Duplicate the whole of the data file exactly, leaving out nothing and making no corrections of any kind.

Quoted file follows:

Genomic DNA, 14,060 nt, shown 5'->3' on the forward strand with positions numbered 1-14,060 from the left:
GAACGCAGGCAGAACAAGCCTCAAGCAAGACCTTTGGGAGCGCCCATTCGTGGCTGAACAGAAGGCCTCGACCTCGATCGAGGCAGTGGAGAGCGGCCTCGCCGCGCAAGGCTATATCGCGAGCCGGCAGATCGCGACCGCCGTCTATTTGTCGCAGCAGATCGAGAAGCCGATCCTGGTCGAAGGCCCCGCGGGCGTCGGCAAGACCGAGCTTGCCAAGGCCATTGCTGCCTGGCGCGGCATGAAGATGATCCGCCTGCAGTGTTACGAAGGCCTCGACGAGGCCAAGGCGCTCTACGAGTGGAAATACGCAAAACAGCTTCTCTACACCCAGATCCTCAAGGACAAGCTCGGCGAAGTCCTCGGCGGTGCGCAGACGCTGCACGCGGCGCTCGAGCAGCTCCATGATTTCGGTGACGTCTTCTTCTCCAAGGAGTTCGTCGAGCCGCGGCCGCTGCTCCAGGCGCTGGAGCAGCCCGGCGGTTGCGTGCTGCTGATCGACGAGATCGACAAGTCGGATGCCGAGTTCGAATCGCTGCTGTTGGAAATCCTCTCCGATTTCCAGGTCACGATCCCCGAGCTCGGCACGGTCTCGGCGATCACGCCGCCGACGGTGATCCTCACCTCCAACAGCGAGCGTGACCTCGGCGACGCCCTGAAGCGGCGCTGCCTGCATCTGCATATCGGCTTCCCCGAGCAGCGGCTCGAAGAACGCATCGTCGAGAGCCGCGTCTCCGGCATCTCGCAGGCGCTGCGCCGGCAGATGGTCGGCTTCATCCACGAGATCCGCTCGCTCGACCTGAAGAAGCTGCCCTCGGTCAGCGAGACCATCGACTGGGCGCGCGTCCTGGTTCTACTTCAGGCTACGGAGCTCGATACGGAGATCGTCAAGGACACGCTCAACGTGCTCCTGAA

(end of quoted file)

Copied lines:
Genomic DNA, 14,060 nt, shown 5'->3' on the forward strand with positions numbered 1-14,060 from the left:
GAACGCAGGCAGAACAAGCCTCAAGCAAGACCTTTGGGAGCGCCCATTCGTGGCTGAACAGAAGGCCTCGACCTCGATCGAGGCAGTGGAGAGCGGCCTCGCCGCGCAAGGCTATATCGCGAGCCGGCAGATCGCGACCGCCGTCTATTTGTCGCAGCAGATCGAGAAGCCGATCCTGGTCGAAGGCCCCGCGGGCGTCGGCAAGACCGAGCTTGCCAAGGCCATTGCTGCCTGGCGCGGCATGAAGATGATCCGCCTGCAGTGTTACGAAGGCCTCGACGAGGCCAAGGCGCTCTACGAGTGGAAATACGCAAAACAGCTTCTCTACACCCAGATCCTCAAGGACAAGCTCGGCGAAGTCCTCGGCGGTGCGCAGACGCTGCACGCGGCGCTCGAGCAGCTCCATGATTTCGGTGACGTCTTCTTCTCCAAGGAGTTCGTCGAGCCGCGGCCGCTGCTCCAGGCGCTGGAGCAGCCCGGCGGTTGCGTGCTGCTGATCGACGAGATCGACAAGTCGGATGCCGAGTTCGAATCGCTGCTGTTGGAAATCCTCTCCGATTTCCAGGTCACGATCCCCGAGCTCGGCACGGTCTCGGCGATCACGCCGCCGACGGTGATCCTCACCTCCAACAGCGAGCGTGACCTCGGCGACGCCCTGAAGCGGCGCTGCCTGCATCTGCATATCGGCTTCCCCGAGCAGCGGCTCGAAGAACGCATCGTCGAGAGCCGCGTCTCCGGCATCTCGCAGGCGCTGCGCCGGCAGATGGTCGGCTTCATCCACGAGATCCGCTCGCTCGACCTGAAGAAGCTGCCCTCGGTCAGCGAGACCATCGACTGGGCGCGCGTCCTGGTTCTACTTCAGGCTACGGAGCTCGATACGGAGATCGTCAAGGACACGCTCAACGTGCTCCTGAA